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Originally published March 16, 2013 at 9:52 AM | Page modified March 20, 2013 at 7:22 PM

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Enumclaw: A lot to like in a small town

The South King County community of Enumclaw is farther away than most Seattle-area suburbs, but that brings lower prices, larger lots and a lot of natural beauty.

Special to The Seattle Times

Recently sold homes in Enumclaw

Enumclaw

Population: 11,030

Distance to downtown Seattle: About 40 miles.

Schools: Enumclaw is served by the Enumclaw School District.

Recreation: Enumclaw Expo Center at 45224 284th Ave. S.E.

This equestrian facility and expo center was formerly known as the King County Fairgrounds. King County transferred the properties to Enumclaw in 2007. Under the terms of the agreement, the fairgrounds, field house, halls, arena and barns must continue to be used for park and recreation purposes.

Fun fact: The city is celebrating its centennial throughout 2013.

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Though she’d worked for the city of Kent for 20 years, Lesli Mataya, 52, has always had a fondness for Enumclaw, a small town of about 11,000 in the south end of King County.

Her mother’s family had grown up in Enumclaw, and the community had always felt like home to her. She was eager to return there after living in Maple Valley for years.

“It was everything I wanted. It was worth the additional 15 minutes of commute time,” says Mataya. “I feel safe here.”

Sometimes called The Plateau, the land on which Enumclaw sits was formed by a volcanic mudflow from Mount Rainier more than 5,700 years ago.

The Plateau itself is flat, creating large expanses of land ideal for crop farming and dairy farms.

The town has an open feel to it, as lots within the Enumclaw city limits are larger than standard city lots, as are those along the outskirts, like the one where Lesli and her husband, Terry, live in the Y Bar S Ranchettes development.

Affordable prices

Home prices in Enumclaw are generally more affordable than in closer-in areas of King County.

The median value of all single-family houses (not just those recently sold) in Enumclaw was $266,100 in January, up 1.8 percent year-over-year and up 0.3 percent month-over-month, according to the Zillow Home Value Index.

The median value of all condos in Enumclaw was $159,000, down 4.7 percent over the past year, but up 0.3 percent month-over-month, according to Seattle-based Zillow.

The median rent for houses in Enumclaw was $1,592 in January, up 2.7 percent year-over-year, while for apartments it was $1,179, up 3.3 percent over the past year, according to the Zillow Rent Index.

Mataya bought her home on 1.25 acres 10 years ago from a family friend. As sometimes happens when purchasing from a friend, there was a catch with this particular home.

This quaint, two-story, brick Cape Cod-style home featured a sleek, black baby-grand piano in its formal living room. Nearly impossible to move, the piano stayed with the house, becoming the focal point and a frequent topic of conversation in the Matayas’ home.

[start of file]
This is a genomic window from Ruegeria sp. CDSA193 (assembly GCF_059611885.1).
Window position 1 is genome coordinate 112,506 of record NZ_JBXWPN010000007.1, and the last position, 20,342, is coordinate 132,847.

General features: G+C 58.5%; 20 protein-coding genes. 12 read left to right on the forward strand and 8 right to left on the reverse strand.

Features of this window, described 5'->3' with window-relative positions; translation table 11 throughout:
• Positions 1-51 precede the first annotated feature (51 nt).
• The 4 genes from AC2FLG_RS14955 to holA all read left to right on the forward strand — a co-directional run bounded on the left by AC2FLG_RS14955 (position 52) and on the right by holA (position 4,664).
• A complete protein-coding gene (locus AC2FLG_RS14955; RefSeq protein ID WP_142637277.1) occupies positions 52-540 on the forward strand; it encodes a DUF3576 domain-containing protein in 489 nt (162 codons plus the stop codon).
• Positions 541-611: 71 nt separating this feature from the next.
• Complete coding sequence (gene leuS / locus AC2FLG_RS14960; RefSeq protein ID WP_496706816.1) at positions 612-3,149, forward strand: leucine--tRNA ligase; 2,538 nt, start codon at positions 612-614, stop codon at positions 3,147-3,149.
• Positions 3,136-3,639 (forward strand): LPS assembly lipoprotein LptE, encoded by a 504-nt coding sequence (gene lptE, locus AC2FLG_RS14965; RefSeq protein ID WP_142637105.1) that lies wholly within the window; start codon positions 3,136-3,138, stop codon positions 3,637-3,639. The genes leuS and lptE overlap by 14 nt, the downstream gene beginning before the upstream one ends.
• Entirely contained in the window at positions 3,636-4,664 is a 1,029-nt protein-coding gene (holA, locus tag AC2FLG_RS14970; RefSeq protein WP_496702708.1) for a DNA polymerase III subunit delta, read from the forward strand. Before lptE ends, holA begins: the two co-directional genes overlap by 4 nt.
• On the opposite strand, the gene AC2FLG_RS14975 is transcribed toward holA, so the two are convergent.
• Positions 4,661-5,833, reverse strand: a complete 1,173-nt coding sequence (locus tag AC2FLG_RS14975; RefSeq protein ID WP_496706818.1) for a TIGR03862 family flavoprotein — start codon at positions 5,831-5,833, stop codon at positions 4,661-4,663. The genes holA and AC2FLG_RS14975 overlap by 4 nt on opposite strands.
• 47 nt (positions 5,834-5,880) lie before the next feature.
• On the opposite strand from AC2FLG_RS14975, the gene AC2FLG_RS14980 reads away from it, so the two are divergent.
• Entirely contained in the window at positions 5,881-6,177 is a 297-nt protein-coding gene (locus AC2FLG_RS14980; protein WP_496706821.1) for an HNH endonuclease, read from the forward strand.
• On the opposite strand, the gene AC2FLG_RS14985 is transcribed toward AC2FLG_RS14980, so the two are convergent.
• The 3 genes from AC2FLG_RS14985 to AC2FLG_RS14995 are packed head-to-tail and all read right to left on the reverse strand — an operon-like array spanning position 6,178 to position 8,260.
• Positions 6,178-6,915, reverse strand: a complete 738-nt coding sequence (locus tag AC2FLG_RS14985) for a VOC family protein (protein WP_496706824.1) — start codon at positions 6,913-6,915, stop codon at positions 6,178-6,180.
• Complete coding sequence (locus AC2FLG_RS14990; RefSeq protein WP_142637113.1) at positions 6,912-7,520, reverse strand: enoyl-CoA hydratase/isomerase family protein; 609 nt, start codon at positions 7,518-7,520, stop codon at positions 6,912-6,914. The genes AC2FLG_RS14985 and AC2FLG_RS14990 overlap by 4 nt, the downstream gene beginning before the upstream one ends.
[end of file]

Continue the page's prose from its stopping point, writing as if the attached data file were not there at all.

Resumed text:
“I always hoped to take lessons, but I haven’t yet and the piano is still here,” Lesli says, with an infectious laugh.

Terry Mataya, 65, loves the home for its sweeping views of Mount Rainier, majestically present on a clear day from his home office, the front porch, the living room or the south-facing upstairs bedrooms.

Terry is an avid mountain climber, so the view from his home is constant reinforcement of the mountain’s power to entrance.

“It’s wonderful to see Mount Rainier every day, in all of her different moods,” Terry says. “She never presents the same face.”

So in love with their home, Lesli and Terry were married in their yard in September 2007, inviting close friends, family and a few neighbors over for the celebration.

Finally seeing the mountain from the Matayas’ perspective, the couple’s next-door neighbor gave Lesli and Terry an unexpected wedding present. With a few swipes of his chain saw, the neighbor hacked down a towering tree that had blocked the Matayas’ view of Mount Rainier.

“It was a ‘Christmas Vacation’ moment!” Lesli remembers fondly.

Landmarks and parks

As Lesli now drives through the streets of Enumclaw — among the well-cared-for older homes, a sprinkling of attractive newer homes, and meticulously groomed lawns — she points out familiar landmarks, including a home that was once a church, historic homes with colonial-style porches, neighborhood churches like Trinity Lutheran Church, the Plateau Museum, iconic outdoor sculptures like Logging Legacy, and a locally owned library.

Enumclaw also offers residents a satellite campus of Green River Community College, the relatively new St. Elizabeth Hospital, unique public art and murals throughout downtown, and a surprisingly successful retail district with such locally owned shops as Bridget’s and CC’s Collectibles and restaurants such as the Rainier Bar and Grill and Rendezvous Wine and Brew.

For those who yearn for outdoor entertainment or adventure, Green River Gorge and the White River Amphitheatre are a short drive away, giving residents dozens of recreational options, all with Mount Rainier as their backdrop.

Enumclaw also boasts a number of city, county and state parks in or near the city.

Walk Score, a Seattle company that provides automated walkability ratings, considers much of Enumclaw “very walkable” and, for example, gave the Montgomery Park area a score of 75 out of a possible 100, meaning most errands can be accomplished on foot.

For Lesli and her family, Enumclaw will always be home.

“People are friendly. I love the downtown businesses and shops,” she says. “Enumclaw has a real sense of community and pride; I just love it here.”


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